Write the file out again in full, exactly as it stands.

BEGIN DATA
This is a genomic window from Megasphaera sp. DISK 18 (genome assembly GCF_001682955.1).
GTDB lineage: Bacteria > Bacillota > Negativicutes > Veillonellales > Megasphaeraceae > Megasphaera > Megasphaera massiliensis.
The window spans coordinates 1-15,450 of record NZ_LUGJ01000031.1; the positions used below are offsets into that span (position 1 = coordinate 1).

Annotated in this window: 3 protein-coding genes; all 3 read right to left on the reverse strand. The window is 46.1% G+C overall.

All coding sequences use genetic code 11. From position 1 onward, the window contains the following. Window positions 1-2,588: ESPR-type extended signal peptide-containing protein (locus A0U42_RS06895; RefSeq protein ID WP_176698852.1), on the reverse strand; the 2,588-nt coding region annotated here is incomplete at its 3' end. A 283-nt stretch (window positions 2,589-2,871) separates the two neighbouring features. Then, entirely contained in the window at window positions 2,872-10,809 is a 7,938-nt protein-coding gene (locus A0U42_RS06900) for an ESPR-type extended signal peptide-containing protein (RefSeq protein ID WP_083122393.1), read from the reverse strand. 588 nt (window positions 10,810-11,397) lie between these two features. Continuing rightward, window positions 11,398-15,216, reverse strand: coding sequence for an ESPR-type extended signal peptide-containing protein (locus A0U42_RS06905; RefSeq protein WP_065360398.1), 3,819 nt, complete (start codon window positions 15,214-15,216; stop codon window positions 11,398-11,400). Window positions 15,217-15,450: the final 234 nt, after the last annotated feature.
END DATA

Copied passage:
This is a genomic window from Megasphaera sp. DISK 18 (genome assembly GCF_001682955.1).
GTDB lineage: Bacteria > Bacillota > Negativicutes > Veillonellales > Megasphaeraceae > Megasphaera > Megasphaera massiliensis.
The window spans coordinates 1-15,450 of record NZ_LUGJ01000031.1; the positions used below are offsets into that span (position 1 = coordinate 1).

Annotated in this window: 3 protein-coding genes; all 3 read right to left on the reverse strand. The window is 46.1% G+C overall.

All coding sequences use genetic code 11. From position 1 onward, the window contains the following. Window positions 1-2,588: ESPR-type extended signal peptide-containing protein (locus A0U42_RS06895; RefSeq protein ID WP_176698852.1), on the reverse strand; the 2,588-nt coding region annotated here is incomplete at its 3' end. A 283-nt stretch (window positions 2,589-2,871) separates the two neighbouring features. Then, entirely contained in the window at window positions 2,872-10,809 is a 7,938-nt protein-coding gene (locus A0U42_RS06900) for an ESPR-type extended signal peptide-containing protein (RefSeq protein ID WP_083122393.1), read from the reverse strand. 588 nt (window positions 10,810-11,397) lie between these two features. Continuing rightward, window positions 11,398-15,216, reverse strand: coding sequence for an ESPR-type extended signal peptide-containing protein (locus A0U42_RS06905; RefSeq protein WP_065360398.1), 3,819 nt, complete (start codon window positions 15,214-15,216; stop codon window positions 11,398-11,400). Window positions 15,217-15,450: the final 234 nt, after the last annotated feature.